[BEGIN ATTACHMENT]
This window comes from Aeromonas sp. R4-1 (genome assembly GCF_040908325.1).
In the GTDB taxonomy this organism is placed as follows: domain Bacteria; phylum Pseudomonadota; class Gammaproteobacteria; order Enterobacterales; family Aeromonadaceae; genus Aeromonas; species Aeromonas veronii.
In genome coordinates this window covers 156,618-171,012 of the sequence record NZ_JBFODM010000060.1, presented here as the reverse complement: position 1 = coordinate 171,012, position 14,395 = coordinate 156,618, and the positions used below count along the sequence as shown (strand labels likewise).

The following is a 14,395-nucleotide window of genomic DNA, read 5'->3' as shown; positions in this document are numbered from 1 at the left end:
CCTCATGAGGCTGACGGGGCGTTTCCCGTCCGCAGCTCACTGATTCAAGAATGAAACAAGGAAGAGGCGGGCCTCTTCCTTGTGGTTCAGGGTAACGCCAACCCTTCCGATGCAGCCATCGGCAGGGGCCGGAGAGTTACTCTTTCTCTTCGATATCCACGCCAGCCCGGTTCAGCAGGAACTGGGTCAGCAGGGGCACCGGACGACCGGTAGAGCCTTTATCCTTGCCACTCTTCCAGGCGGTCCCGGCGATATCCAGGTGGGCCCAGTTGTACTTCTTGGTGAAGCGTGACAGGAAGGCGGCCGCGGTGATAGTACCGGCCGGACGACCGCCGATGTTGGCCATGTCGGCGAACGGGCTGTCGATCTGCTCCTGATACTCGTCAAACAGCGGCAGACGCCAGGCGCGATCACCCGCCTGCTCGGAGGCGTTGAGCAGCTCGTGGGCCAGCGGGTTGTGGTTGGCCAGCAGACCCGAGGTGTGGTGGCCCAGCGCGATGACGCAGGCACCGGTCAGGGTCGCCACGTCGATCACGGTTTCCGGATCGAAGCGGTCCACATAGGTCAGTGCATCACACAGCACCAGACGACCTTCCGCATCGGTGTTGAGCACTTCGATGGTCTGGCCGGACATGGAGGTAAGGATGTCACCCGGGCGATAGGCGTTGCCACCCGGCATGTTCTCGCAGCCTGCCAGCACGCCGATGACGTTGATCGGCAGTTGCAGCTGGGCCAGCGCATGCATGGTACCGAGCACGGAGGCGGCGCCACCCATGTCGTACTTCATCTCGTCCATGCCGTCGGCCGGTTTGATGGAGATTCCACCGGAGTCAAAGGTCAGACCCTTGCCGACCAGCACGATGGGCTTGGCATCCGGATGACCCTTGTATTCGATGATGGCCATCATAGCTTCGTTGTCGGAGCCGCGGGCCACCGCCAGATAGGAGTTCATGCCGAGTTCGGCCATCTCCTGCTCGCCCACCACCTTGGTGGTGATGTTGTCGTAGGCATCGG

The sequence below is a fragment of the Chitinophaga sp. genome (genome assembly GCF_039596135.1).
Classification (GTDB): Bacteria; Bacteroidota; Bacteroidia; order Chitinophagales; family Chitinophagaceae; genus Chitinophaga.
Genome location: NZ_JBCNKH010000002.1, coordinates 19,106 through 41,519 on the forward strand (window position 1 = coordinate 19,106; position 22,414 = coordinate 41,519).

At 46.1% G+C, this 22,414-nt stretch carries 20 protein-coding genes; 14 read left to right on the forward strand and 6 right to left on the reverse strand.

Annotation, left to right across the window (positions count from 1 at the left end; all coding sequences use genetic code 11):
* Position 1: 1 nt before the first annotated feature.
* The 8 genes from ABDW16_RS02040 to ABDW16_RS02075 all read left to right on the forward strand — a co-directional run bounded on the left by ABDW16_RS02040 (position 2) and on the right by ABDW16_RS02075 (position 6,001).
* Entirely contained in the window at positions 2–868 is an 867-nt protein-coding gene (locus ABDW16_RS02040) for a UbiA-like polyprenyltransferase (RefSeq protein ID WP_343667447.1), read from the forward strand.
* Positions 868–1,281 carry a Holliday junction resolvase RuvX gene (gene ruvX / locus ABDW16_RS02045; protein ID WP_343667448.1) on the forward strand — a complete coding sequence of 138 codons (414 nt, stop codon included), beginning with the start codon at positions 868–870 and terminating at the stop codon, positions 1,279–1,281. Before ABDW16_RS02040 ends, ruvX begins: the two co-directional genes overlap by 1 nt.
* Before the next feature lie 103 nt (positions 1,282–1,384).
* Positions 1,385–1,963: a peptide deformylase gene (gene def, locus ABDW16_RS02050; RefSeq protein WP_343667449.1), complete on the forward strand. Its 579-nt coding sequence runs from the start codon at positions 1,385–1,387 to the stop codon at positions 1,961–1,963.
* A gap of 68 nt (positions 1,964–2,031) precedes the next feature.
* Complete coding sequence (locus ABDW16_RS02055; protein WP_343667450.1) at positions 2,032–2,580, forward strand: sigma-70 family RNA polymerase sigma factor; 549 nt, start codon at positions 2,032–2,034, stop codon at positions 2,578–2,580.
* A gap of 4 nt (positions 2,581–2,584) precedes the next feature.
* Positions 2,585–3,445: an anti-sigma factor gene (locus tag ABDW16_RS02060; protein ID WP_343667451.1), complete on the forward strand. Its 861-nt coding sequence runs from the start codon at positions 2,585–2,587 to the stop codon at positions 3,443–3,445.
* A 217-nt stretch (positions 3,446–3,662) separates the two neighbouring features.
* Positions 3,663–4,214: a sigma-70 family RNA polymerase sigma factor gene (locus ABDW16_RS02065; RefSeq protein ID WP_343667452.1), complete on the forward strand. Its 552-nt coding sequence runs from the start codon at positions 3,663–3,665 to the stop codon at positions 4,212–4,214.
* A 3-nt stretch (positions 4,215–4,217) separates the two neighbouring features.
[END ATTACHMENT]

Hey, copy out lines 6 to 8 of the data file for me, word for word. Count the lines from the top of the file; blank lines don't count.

The sequence below is a fragment of the Chitinophaga sp. genome (genome assembly GCF_039596135.1).
Classification (GTDB): Bacteria; Bacteroidota; Bacteroidia; order Chitinophagales; family Chitinophagaceae; genus Chitinophaga.
Genome location: NZ_JBCNKH010000002.1, coordinates 19,106 through 41,519 on the forward strand (window position 1 = coordinate 19,106; position 22,414 = coordinate 41,519).